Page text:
I have just checked on the Canadian Embassy website as my daughter is travelling in a couple of days by road from the US and happy to discover it is only for travellers arriving by air.

If you happen to be a Canadian citizen, like me and my children, there is also a new rule that you must enter Canada on a Canadian passport. I’d let mine go as at the time there were only 5-year passports available, and hadn’t bothered for the kids, thinking I’d wait until they were older to avoid applying every five years. I did get them citizenship cards though.

But I found out by total fluke (my brother was visiting and thought he’d lost his passport so I went onto the embassy website to see how I could help) about this, having already bought tickets to travel in February. So I’ve been scrabbling around to get passports for all three of us, not to mention the huge cost.

My mother lives in Canada and is a news hound, but she never saw publicity about this, and none of my family members living there heard about it, my aunt got caught coming back from a trip to the Caribbean in the spring (but my mum didn’t realise it would apply to us, too).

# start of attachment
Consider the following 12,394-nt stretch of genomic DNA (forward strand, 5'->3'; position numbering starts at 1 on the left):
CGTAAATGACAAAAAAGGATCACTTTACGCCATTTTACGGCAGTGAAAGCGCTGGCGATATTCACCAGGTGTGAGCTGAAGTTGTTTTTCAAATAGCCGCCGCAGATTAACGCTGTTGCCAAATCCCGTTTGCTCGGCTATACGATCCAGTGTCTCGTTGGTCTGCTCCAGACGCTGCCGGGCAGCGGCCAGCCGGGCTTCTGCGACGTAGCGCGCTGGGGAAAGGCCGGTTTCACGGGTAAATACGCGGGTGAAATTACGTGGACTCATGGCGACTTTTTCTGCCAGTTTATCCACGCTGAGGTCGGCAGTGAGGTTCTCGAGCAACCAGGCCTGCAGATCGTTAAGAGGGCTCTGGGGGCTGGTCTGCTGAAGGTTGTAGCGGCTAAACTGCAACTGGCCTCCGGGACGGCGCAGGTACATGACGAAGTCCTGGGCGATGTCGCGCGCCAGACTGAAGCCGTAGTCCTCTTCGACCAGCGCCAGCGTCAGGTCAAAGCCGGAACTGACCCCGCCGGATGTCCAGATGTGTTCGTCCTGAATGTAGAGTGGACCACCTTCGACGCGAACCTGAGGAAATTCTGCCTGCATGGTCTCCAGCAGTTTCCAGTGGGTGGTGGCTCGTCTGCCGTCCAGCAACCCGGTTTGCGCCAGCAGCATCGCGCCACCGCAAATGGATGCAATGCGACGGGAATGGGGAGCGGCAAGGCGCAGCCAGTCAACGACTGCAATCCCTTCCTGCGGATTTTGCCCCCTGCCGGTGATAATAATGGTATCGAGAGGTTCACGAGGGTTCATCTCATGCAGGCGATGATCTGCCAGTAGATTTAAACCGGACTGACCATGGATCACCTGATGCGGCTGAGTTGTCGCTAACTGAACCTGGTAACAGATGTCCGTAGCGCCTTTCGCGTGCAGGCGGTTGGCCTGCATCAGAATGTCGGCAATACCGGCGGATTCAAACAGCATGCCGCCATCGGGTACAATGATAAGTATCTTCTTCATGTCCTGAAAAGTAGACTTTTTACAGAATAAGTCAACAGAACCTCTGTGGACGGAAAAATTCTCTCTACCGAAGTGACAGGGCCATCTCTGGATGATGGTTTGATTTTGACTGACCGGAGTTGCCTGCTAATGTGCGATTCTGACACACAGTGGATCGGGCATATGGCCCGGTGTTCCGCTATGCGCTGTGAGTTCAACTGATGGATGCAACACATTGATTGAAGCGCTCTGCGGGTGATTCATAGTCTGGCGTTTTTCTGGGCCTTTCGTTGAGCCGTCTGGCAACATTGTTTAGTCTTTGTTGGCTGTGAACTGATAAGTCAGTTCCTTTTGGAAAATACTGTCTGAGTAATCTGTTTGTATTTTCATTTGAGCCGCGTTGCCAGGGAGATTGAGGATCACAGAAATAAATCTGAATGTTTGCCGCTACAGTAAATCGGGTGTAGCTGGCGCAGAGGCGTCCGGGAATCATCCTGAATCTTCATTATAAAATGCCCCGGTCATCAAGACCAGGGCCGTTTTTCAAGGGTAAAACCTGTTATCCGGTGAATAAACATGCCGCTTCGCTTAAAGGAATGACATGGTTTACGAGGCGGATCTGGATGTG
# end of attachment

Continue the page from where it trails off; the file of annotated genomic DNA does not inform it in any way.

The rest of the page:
A warning to any Canadian citizens who has booked tickets and doesn’t have a Canadian passport – you can’t travel on any other passport to get into Canada now!!!

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I checked on the relevant website and it said that you don’t need an eTA if you are entering Canada by land or by sea, but only if you are travelling by air (as one of your other respondents has pointed out).
You should amend this item to make this clear.

My husband and me were caught up without Eta at the check in counter.We quickly applied for it online and got approved within minutes.We were able to check in with our luggage checked through our final destination Miami ( via transit in Toronto).
However, we were denial boardingon the second leg for the connecting flight with Air Canada since our Eta didn’t show up on their screen!!!We have all the necessary documents in time for the check in, otherwise we couldn’t have flown right from the beginning!!Something must have went wrong with their booking system.
We are now filing claims and comoensations from the airline.